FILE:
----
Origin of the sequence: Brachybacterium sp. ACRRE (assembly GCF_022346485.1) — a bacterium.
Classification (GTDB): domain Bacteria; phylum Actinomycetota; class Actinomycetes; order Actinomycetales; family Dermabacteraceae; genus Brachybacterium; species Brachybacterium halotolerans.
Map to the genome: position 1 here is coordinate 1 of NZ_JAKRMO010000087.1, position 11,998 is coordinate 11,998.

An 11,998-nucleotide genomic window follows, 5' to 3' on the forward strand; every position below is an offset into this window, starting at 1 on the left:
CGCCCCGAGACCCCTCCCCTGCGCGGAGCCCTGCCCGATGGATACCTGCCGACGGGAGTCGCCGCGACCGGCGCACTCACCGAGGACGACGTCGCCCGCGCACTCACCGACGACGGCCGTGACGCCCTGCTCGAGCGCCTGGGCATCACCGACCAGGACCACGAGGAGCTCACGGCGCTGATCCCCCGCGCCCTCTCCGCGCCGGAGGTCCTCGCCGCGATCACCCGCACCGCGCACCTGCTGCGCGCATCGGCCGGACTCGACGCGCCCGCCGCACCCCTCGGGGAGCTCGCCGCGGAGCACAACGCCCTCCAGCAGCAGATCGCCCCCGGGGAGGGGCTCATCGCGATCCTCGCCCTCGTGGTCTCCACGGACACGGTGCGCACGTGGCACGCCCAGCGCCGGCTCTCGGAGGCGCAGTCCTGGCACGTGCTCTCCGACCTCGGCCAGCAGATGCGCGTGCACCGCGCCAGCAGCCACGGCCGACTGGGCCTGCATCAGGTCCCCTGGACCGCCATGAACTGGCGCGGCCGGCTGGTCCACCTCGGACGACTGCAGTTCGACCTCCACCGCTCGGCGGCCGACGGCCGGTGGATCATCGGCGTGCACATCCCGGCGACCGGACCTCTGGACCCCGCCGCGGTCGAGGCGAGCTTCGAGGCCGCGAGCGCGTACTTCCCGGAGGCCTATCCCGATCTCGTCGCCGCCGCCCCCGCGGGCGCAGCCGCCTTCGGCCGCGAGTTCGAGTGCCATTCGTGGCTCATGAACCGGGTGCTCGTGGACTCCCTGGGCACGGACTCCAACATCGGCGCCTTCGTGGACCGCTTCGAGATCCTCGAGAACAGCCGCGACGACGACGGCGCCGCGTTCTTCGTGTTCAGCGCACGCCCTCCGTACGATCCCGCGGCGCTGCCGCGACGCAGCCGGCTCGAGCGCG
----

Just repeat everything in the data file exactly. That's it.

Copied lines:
Origin of the sequence: Brachybacterium sp. ACRRE (assembly GCF_022346485.1) — a bacterium.
Classification (GTDB): domain Bacteria; phylum Actinomycetota; class Actinomycetes; order Actinomycetales; family Dermabacteraceae; genus Brachybacterium; species Brachybacterium halotolerans.
Map to the genome: position 1 here is coordinate 1 of NZ_JAKRMO010000087.1, position 11,998 is coordinate 11,998.

An 11,998-nucleotide genomic window follows, 5' to 3' on the forward strand; every position below is an offset into this window, starting at 1 on the left:
CGCCCCGAGACCCCTCCCCTGCGCGGAGCCCTGCCCGATGGATACCTGCCGACGGGAGTCGCCGCGACCGGCGCACTCACCGAGGACGACGTCGCCCGCGCACTCACCGACGACGGCCGTGACGCCCTGCTCGAGCGCCTGGGCATCACCGACCAGGACCACGAGGAGCTCACGGCGCTGATCCCCCGCGCCCTCTCCGCGCCGGAGGTCCTCGCCGCGATCACCCGCACCGCGCACCTGCTGCGCGCATCGGCCGGACTCGACGCGCCCGCCGCACCCCTCGGGGAGCTCGCCGCGGAGCACAACGCCCTCCAGCAGCAGATCGCCCCCGGGGAGGGGCTCATCGCGATCCTCGCCCTCGTGGTCTCCACGGACACGGTGCGCACGTGGCACGCCCAGCGCCGGCTCTCGGAGGCGCAGTCCTGGCACGTGCTCTCCGACCTCGGCCAGCAGATGCGCGTGCACCGCGCCAGCAGCCACGGCCGACTGGGCCTGCATCAGGTCCCCTGGACCGCCATGAACTGGCGCGGCCGGCTGGTCCACCTCGGACGACTGCAGTTCGACCTCCACCGCTCGGCGGCCGACGGCCGGTGGATCATCGGCGTGCACATCCCGGCGACCGGACCTCTGGACCCCGCCGCGGTCGAGGCGAGCTTCGAGGCCGCGAGCGCGTACTTCCCGGAGGCCTATCCCGATCTCGTCGCCGCCGCCCCCGCGGGCGCAGCCGCCTTCGGCCGCGAGTTCGAGTGCCATTCGTGGCTCATGAACCGGGTGCTCGTGGACTCCCTGGGCACGGACTCCAACATCGGCGCCTTCGTGGACCGCTTCGAGATCCTCGAGAACAGCCGCGACGACGACGGCGCCGCGTTCTTCGTGTTCAGCGCACGCCCTCCGTACGATCCCGCGGCGCTGCCGCGACGCAGCCGGCTCGAGCGCG